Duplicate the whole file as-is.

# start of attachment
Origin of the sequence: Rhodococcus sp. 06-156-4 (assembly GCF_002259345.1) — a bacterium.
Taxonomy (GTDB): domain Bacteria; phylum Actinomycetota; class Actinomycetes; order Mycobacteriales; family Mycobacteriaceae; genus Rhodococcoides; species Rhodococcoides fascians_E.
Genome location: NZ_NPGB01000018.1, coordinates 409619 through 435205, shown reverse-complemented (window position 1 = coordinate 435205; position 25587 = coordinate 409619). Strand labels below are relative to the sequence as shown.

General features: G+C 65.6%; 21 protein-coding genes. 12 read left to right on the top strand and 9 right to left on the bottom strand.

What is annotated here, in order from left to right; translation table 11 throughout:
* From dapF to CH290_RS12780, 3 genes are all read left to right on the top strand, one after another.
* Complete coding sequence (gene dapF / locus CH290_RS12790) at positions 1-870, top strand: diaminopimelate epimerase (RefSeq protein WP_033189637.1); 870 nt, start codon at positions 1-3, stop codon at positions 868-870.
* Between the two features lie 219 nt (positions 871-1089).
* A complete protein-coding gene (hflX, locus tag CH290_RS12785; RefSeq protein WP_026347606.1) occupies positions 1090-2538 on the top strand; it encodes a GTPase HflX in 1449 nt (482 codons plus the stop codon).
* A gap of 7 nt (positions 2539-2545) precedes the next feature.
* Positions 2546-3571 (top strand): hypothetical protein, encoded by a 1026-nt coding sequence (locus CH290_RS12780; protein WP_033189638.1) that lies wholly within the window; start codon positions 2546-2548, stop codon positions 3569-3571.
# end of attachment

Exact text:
Origin of the sequence: Rhodococcus sp. 06-156-4 (assembly GCF_002259345.1) — a bacterium.
Taxonomy (GTDB): domain Bacteria; phylum Actinomycetota; class Actinomycetes; order Mycobacteriales; family Mycobacteriaceae; genus Rhodococcoides; species Rhodococcoides fascians_E.
Genome location: NZ_NPGB01000018.1, coordinates 409619 through 435205, shown reverse-complemented (window position 1 = coordinate 435205; position 25587 = coordinate 409619). Strand labels below are relative to the sequence as shown.

General features: G+C 65.6%; 21 protein-coding genes. 12 read left to right on the top strand and 9 right to left on the bottom strand.

What is annotated here, in order from left to right; translation table 11 throughout:
* From dapF to CH290_RS12780, 3 genes are all read left to right on the top strand, one after another.
* Complete coding sequence (gene dapF / locus CH290_RS12790) at positions 1-870, top strand: diaminopimelate epimerase (RefSeq protein WP_033189637.1); 870 nt, start codon at positions 1-3, stop codon at positions 868-870.
* Between the two features lie 219 nt (positions 871-1089).
* A complete protein-coding gene (hflX, locus tag CH290_RS12785; RefSeq protein WP_026347606.1) occupies positions 1090-2538 on the top strand; it encodes a GTPase HflX in 1449 nt (482 codons plus the stop codon).
* A gap of 7 nt (positions 2539-2545) precedes the next feature.
* Positions 2546-3571 (top strand): hypothetical protein, encoded by a 1026-nt coding sequence (locus CH290_RS12780; protein WP_033189638.1) that lies wholly within the window; start codon positions 2546-2548, stop codon positions 3569-3571.